The panel discussed how to develop companies’ CX economic value. The speaker mentioned: “not everything has ROI” and added: “we need to put customers into the center of everything that our company does.” He pointed out that sharing information and collaboration among the companies in each industry in the customer experience should be discussed and emphasized. The speaker emphasized on “moving from decentralized to centralized CX functions. Usually CX, customer experience, refers to understanding their emotional and psychological interactions with the companies involved. When this understanding is positive, it leads to customer loyalty and directly affects the economic value and revenue of the company. The speaker discussed training the customers service staff and the employees in the call centers who directly interacting with customers and delivering the ultimate customer experiences should be considered as the main priorities. He explained that analyzing the customers’ feedbacks is both art and science. When the right behavioral questions in the customer’s surveys are asked, the process of analyzing would be more meaningful. He emphasized on viewing the big picture and having a comprehensive view of each customer.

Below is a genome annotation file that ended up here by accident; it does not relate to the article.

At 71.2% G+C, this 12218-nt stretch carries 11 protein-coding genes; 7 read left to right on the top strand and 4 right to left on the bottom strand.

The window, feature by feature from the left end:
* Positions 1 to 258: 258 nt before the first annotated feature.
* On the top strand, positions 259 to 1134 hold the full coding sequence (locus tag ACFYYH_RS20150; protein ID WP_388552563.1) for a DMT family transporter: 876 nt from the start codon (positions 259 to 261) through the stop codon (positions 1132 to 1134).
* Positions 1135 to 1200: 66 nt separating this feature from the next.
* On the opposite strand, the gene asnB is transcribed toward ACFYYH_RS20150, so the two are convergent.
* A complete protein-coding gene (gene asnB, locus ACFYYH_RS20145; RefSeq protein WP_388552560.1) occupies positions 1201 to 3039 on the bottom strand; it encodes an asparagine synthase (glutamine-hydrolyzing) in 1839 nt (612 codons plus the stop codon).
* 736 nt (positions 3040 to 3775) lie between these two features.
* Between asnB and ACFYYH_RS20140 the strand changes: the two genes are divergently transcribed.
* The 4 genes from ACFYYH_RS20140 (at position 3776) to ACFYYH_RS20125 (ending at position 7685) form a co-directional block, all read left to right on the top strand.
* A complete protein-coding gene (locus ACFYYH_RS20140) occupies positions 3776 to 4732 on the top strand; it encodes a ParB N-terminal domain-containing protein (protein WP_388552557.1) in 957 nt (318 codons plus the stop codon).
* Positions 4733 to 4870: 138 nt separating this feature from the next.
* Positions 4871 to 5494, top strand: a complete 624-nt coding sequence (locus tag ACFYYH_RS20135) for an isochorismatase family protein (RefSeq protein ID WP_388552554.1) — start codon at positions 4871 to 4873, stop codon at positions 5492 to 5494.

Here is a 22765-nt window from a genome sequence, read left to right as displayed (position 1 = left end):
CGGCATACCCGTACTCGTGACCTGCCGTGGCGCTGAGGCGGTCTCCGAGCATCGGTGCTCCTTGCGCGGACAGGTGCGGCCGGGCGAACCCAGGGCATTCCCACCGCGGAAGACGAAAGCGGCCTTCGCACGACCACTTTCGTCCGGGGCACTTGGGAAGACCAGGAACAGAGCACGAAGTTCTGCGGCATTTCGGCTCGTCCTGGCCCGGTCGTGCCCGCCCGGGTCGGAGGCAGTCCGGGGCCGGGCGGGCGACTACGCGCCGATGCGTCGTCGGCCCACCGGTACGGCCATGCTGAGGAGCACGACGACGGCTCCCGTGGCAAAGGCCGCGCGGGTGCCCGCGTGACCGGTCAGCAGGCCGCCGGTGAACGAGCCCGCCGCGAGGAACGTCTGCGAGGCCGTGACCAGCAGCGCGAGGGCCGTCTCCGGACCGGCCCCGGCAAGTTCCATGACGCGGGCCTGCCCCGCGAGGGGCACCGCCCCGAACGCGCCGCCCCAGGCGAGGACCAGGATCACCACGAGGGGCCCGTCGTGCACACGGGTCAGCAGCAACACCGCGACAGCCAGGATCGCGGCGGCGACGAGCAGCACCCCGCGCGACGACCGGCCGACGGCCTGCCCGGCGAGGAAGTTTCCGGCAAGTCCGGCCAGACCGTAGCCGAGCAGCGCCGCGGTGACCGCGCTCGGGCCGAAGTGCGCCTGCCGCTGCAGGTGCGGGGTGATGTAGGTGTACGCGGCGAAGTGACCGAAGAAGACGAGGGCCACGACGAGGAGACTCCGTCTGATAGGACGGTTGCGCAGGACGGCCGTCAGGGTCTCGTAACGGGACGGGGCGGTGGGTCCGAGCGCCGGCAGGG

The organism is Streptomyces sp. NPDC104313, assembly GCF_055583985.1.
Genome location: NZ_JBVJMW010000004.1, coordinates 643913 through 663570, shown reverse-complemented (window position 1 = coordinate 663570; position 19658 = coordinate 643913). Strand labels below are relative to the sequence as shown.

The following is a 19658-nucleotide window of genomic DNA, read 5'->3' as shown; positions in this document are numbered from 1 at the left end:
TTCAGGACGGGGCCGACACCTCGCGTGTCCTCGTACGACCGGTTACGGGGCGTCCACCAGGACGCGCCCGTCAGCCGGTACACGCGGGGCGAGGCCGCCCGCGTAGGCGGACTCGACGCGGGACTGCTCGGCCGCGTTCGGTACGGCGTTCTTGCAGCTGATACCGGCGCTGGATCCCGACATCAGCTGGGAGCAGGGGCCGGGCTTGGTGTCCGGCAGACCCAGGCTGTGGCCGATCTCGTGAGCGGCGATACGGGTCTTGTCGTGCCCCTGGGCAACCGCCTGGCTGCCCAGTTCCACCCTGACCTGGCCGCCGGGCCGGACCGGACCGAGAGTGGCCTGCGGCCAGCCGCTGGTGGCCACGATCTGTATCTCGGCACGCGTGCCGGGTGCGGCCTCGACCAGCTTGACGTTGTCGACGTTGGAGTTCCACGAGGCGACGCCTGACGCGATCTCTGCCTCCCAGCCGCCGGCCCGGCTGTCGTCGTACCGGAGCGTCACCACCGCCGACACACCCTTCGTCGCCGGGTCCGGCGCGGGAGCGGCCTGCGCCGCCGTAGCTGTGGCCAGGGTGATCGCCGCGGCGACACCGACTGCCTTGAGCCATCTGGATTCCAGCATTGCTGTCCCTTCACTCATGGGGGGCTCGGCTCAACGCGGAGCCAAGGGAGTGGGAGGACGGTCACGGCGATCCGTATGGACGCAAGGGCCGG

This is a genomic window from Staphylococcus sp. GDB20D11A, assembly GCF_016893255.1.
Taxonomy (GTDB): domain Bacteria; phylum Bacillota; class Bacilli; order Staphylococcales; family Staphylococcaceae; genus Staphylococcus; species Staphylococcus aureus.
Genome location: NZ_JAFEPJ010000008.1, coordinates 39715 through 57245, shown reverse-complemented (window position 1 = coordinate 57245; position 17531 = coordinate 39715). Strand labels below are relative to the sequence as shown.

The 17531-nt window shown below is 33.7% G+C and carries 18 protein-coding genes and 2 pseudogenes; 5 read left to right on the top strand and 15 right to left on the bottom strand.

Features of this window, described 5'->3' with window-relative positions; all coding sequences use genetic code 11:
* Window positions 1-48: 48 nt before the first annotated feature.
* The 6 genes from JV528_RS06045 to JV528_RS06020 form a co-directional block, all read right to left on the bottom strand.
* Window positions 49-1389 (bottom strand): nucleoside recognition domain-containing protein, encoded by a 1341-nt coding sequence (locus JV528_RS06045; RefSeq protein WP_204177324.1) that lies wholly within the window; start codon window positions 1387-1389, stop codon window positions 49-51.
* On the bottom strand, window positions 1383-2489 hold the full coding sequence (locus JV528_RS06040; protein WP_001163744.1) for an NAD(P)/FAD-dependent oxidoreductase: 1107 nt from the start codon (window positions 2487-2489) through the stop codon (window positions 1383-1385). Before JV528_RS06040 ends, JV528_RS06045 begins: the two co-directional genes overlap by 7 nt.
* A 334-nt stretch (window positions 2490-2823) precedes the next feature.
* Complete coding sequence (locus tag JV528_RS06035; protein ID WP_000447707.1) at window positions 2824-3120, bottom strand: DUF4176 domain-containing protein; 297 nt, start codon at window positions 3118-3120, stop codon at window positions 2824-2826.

The panel discussing differentiating the company from the competitors in the industry explained the ways of increasing customer engagement, analyzing the customer’s purchase behaviors and setting customers satisfaction as the goal. The speaker discussed leveraging customer experience, using social media to increase interactions with customers, the ways of driving innovation and creativity and looking for the right content effectively. She emphasized on knowing customers and their behaviors across generations and cultures is critical for each company in order to achieve the success in the highly competitive market. CTR Press